Friday Roundup: Labor Day Weekend Miscellany

The PHW Office will be closed on Monday, September 6 for the holiday. We’ll be back on Tuesday!

We’ve had a few questions pertaining to our Holiday House Tour and Bough & Dough Shop calls for help. For our paper bag donation request, we are looking for all sizes of bags, from small gift bags/sandwich bag up to full size paper grocery bags. Any donations are welcome, and can be left in a bin on the back porch of the Hexagon House at any time. For volunteering obligations as a Holiday House Tour docent, plan to have a shift of about two hours during the Sunday tour. You may also have around half an hour to forty-five minutes of script training and house walkthroughs before the event. Docents are NOT expected to memorize scripts. If you have other questions, just let us know!

The Patsy Cline Block Party returns this Saturday, September 4, in the 600 block of South Kent Street! The event takes place between 10 AM and 4 PM. Come out to celebrate Patsy’s life and music, the designation of the Patsy Cline House as a National Historic Landmark, and the tenth anniversary of the event. The block party is free to attend, but house tours, which will begin at 11:30 AM, will cost $5.

The Comprehensive Plan Update open house and public hearing was held August 31. If you couldn’t attend in person, you can still get up to speed before submitting your feedback through the upcoming online form by reviewing the Comp Plan Update materials and watching the presentation and public hearing online. Stop by Rouss City Hall during regular business hours (main floor-Level 2F) to view the open house exhibits through September 14.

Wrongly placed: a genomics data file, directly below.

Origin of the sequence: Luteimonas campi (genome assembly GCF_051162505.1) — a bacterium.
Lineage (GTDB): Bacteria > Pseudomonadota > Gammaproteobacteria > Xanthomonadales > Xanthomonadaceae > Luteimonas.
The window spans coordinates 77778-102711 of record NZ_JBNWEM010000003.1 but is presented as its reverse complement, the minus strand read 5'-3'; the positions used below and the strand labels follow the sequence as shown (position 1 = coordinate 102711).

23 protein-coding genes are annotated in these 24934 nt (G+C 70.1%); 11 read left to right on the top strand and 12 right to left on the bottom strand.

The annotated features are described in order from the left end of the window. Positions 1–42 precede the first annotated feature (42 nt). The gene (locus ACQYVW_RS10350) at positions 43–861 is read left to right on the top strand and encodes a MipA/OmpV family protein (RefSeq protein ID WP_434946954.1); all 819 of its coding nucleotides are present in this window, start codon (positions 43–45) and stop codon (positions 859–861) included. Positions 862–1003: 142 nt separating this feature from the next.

Ghost Sign on North Kent St.
The ghost sign on the Fairfax Lane side of 300 N. Kent, where Melvin Lewis operated a grocery store from about 1936-1962.

As part of our ongoing image captioning project on our social media, the ghost sign for the E. N. Hardy Grocery Store at 300-302 North Kent Street came up in the queue this week. When we spotted the ghost sign and took a quick picture of it in the spring, we didn’t get time to research it. The photo caption project provided the perfect chance to look through the copies of the city directories we have here at the PHW office. Sure enough, we came across one directory entry in 1929 for the 302 N. Kent half of the duplex as the location for E. N. Hardy, grocer. His business appears to have been short-lived, as the 302 side of the building was constructed around 1927, and it was changed to residential use by the time of the 1936 city directory. The grocery business instead moved to the 300 N. Kent half and was operated by Melvin Lewis until about 1962. Thanks to Linda Fiddler for providing her memories of going to the store every day, Stephen Brown for providing the information Melvin and his wife Ruth lived on Woodland Avenue and she worked for Judge Henry Whiting, and Scott Straub for providing Melvin’s draft card confirming he was a self-employed grocer at 300 N. Kent St.

Calling all photographers! The City’s 2022 annual informational calendar photo contest is now open. Click here for the free to enter online submission form. The deadline to submit up to five qualifying photos is November 1, 2021

We are always surprised to find more photos lurking in our program file folders to scan. This week, we uncovered a sampling of products from Arise Studio, which set up a mobile shop in December 1990 as part of a fundraiser for the Kurtz Cultural Center. The timing of the find was fortuitous, as the fundraiser helped the dedicated Patsy Cline display go into the first floor visitor’s center and gift shop area of the building. Take a peek at the five photos at the top of our photostream, and jog your memory of the display with the photo below!

Kurtz Cultural Center